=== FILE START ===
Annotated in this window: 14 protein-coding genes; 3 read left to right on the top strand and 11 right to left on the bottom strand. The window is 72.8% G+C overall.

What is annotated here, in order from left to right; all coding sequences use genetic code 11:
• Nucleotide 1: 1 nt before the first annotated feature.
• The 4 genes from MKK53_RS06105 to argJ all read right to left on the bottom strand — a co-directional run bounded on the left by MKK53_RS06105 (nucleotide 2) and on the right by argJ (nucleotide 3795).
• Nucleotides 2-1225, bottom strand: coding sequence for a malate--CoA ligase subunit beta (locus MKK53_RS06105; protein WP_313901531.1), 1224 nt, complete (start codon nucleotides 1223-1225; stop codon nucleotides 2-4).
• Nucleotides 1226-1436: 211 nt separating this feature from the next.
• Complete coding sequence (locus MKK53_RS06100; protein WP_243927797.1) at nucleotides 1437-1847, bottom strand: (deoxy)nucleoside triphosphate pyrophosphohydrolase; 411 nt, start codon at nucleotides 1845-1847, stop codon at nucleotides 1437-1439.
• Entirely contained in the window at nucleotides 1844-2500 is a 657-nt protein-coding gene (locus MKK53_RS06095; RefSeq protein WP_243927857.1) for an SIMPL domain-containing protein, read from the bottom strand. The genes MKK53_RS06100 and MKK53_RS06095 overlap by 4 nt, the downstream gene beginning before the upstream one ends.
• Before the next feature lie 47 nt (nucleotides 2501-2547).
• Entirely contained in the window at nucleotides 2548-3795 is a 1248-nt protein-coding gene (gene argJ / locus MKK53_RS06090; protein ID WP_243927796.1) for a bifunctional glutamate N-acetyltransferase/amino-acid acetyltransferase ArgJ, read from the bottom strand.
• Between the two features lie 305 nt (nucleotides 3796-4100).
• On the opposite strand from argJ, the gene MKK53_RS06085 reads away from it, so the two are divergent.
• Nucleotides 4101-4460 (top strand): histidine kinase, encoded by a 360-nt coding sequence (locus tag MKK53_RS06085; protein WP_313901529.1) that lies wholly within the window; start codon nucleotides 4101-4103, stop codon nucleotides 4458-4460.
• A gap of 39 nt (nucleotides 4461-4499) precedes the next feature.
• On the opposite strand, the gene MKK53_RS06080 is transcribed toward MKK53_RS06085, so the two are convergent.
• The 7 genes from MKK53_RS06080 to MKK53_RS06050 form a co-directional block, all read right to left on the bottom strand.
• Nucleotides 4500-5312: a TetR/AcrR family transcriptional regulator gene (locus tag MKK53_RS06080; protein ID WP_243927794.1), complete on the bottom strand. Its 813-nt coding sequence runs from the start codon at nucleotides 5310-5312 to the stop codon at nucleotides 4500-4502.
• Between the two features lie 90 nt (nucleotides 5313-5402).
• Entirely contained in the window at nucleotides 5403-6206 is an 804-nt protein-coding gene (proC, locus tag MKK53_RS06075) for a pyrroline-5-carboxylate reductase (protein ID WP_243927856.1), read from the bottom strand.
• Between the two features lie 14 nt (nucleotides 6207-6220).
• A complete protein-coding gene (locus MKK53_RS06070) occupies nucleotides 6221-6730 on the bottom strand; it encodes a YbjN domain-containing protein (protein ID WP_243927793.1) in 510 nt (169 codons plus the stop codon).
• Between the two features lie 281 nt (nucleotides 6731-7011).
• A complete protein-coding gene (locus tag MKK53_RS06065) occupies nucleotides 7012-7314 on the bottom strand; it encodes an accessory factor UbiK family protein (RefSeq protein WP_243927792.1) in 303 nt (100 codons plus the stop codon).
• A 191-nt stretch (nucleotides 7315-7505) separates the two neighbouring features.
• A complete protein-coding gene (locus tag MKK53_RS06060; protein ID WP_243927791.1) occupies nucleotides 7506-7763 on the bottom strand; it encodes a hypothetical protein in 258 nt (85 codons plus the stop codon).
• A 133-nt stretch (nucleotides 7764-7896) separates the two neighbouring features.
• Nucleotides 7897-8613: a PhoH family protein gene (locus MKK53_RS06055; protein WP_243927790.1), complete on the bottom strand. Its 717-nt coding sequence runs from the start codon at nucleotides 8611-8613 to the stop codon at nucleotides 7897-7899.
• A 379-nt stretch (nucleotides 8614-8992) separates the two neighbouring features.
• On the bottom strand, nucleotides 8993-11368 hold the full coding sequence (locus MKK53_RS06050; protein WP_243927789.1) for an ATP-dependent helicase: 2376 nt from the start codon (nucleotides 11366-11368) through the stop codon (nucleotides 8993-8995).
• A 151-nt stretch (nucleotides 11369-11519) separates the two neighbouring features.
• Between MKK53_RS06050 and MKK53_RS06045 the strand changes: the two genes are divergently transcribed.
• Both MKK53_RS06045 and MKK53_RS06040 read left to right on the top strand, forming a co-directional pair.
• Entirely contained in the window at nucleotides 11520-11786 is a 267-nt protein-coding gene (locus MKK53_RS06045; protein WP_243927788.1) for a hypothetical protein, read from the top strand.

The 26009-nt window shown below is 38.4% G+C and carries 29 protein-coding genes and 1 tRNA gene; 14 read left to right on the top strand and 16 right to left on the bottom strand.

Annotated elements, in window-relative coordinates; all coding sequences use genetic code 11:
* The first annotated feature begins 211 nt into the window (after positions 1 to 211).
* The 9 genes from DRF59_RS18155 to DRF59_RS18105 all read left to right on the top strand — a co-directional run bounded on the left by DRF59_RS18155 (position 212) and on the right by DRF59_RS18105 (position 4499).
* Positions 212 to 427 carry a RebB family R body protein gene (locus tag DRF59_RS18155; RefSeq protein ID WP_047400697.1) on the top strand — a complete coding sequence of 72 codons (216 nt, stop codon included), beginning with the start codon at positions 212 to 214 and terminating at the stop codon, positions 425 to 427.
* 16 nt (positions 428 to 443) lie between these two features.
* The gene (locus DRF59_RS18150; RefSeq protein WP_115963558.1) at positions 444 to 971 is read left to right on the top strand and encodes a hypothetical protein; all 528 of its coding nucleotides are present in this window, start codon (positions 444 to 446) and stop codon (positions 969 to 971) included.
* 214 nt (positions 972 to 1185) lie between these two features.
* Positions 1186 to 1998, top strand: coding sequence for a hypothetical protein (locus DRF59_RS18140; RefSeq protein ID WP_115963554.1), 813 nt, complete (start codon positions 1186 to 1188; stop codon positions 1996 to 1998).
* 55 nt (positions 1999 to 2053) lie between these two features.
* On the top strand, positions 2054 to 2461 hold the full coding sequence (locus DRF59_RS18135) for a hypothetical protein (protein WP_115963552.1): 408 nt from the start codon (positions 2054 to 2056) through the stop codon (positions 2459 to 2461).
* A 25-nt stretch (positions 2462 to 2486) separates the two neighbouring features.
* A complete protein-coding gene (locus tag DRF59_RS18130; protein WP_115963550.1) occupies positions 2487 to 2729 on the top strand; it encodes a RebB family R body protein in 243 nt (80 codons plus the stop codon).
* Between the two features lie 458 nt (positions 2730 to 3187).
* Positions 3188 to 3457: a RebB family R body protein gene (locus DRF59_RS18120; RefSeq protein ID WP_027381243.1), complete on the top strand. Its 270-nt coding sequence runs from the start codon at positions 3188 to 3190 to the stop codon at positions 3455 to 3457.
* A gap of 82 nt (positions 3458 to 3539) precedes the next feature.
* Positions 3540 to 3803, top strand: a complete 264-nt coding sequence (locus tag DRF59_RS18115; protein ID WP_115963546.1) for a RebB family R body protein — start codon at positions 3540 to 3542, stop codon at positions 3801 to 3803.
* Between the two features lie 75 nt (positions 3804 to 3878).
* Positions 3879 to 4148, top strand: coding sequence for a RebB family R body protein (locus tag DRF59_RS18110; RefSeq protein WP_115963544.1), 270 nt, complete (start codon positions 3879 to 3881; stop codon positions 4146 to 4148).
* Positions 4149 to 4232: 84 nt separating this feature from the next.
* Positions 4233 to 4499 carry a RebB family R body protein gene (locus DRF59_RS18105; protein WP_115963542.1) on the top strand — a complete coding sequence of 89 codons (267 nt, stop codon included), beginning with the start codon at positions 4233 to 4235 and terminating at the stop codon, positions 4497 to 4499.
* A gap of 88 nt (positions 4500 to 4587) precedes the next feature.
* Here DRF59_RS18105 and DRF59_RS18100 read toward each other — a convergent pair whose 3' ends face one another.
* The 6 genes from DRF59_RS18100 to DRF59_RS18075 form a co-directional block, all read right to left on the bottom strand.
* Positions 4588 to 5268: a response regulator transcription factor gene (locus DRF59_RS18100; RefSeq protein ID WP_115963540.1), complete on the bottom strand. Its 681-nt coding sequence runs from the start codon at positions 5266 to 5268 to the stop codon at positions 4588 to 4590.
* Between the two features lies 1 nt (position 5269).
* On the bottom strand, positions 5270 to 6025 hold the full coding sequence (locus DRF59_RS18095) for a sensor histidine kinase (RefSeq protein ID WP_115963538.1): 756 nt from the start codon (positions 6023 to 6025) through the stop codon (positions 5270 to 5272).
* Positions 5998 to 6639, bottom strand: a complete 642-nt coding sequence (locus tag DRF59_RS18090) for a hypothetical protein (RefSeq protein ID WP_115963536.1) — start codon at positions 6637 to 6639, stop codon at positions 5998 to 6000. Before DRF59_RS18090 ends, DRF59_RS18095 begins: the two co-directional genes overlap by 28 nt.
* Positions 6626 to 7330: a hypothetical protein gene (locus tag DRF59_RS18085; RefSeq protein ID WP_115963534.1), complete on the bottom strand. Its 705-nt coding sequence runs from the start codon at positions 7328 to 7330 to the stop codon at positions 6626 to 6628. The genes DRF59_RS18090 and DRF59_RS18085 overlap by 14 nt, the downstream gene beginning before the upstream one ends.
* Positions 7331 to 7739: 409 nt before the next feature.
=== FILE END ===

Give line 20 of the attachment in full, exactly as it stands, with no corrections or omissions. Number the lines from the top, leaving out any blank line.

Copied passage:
• Between the two features lie 14 nt (nucleotides 6207-6220).